The European Banking Authority released the final draft of the Regulatory Technical Specifications for PSD2 this week. It contains several improvements and clarifications, but there are still a few areas that fall short of industry expectations.
After the release of the initial drafts, EBA received a multitude of comments and discussion from many organizations and software vendors. One of the top concerns was on the mandate for Strong Customer Authentication (SCA), which was defined traditionally as something you have, something you know, or something you are. Originally it was conceived to apply to any transaction over €10. The limit has been raised to €30, which is better, but still less than the recommended €50.
The revision also takes into account the innovations and benefits of risk-adaptive authentication. Risk-adaptive authentication encompasses several functions, including user behavioral analytics (UBA), two- or multi-factor authentication (2FA or MFA), and policy evaluation. Risk-adaptive authentication platforms evaluate a configurable set of real-time risk factors against pre-defined policies to determine a variety of outcomes. The policy evaluation can yield permit, deny, or “step-up authentication” required.
PSD2 RTS stipulates that banks (Account Servicing Payment Service Providers, or ASPSPs) must consider the following transactional fraud risk detection elements on a per-transaction basis:
- lists of compromised or stolen authentication elements;
- the amount of each payment transaction;
- known fraud scenarios in the provision of payment services;
- signs of malware infection in any sessions of the authentication procedure
Items 1-3 are commonly examined in many banking transactions today. The prescription to look for signs of malware infection is somewhat vague and difficult to achieve technically. Is the bank responsible for knowing the endpoint security posture of all of its clients? If so, is it responsible also for helping remediate malware on clients?
Furthermore, in promoting “continuous authentication” via risk-adaptive authentication, EBA states:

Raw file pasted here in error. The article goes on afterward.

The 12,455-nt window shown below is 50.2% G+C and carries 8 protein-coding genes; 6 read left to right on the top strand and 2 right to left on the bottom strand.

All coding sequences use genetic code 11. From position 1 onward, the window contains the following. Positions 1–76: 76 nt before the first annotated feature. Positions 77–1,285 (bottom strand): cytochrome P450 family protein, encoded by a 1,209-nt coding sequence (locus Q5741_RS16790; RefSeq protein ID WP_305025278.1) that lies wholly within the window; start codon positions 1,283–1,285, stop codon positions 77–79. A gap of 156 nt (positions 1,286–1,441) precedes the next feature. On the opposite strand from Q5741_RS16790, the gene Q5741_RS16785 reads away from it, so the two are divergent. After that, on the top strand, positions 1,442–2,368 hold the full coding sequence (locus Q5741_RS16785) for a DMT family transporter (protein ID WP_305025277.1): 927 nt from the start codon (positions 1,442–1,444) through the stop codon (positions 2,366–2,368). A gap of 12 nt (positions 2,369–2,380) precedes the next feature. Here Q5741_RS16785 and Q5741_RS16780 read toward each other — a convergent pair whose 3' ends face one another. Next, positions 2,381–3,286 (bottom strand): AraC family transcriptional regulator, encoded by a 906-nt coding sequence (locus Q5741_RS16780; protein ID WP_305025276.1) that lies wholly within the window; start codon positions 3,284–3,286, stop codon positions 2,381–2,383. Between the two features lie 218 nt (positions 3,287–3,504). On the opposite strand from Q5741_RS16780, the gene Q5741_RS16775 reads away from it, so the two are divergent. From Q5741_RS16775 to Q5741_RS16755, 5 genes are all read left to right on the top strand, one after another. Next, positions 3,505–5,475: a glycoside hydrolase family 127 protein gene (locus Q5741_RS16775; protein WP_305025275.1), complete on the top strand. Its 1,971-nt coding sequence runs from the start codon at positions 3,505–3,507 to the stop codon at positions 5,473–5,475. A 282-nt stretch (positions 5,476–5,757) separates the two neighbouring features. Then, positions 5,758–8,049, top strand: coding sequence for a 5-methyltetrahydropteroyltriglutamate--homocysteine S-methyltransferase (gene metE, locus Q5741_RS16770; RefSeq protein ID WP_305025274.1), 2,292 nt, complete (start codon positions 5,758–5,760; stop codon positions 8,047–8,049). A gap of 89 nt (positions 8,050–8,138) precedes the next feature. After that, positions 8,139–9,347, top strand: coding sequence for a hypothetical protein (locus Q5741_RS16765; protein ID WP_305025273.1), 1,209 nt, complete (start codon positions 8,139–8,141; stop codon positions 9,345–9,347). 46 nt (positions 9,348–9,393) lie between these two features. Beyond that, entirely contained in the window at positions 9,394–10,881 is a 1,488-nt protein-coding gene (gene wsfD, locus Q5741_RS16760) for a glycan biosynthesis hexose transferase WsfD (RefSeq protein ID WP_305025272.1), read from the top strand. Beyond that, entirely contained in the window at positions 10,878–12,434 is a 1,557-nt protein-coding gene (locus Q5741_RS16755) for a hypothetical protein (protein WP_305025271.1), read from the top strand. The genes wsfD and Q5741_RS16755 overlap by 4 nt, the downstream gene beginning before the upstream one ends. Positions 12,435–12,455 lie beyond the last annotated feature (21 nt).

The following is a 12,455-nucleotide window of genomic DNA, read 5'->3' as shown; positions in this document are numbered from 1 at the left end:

- the previous spending patterns of the individual payment service user;
- the payment transaction history of each of the payment service provider’s payment service user;
- the location of the payer and of the payee at the time of the payment transaction providing the access device or the software is provided by the payment service provider;
- the abnormal behavioural payment patterns of the payment service user in relation to the payment transaction history;
- in case the access device or the software is provided by the payment service provider, a log of the use of the access device or the software provided to the payment service user and the abnormal use of the access device or the software.
The requirements described above, from the PSD2 RTS document, are very much a “light” version of risk-adaptive authentication and UBA. These attributes are useful in predicting the authenticity of the current user of the services. However, there are additional attributes that many risk-adaptive authentication vendors commonly evaluate that would add value to the notion and practice of fraud risk reduction. For example:
- IP address
- Time of day/week
- Device ID
- Device fingerprint
- Known compromised IP/network check
- User attributes
- User on new device check
- Jailbroken mobile device check
Now that limited risk analytics are included in the PSD2 paradigm, the requirement for SCA is reduced to at least once per 90 days. This, too, is in line with the way most modern risk-adaptive authentication systems work.
The PSD2 RTS leaves in place “screen-scraping” for an additional 18 months, a known bad practice that current Third Party Providers (TPPs) use to extract usernames and passwords from HTML forms. This practice is not only subject to Man-in-the-Middle (MITM) attacks, but also perpetuates the use of low assurance username/password authentication. Given that cyber criminals now know that they only have a limited amount of time to exploit this weak mechanism, look for an increase in attacks on TPPs and banks using screen-scraping methods.
In summary, the final draft of PSD2 RTS does make some security improvements, but omits recommending practices that would more significantly and positively affect security in the payments industry, while leaving in place the screen-scraping vulnerability for a while longer.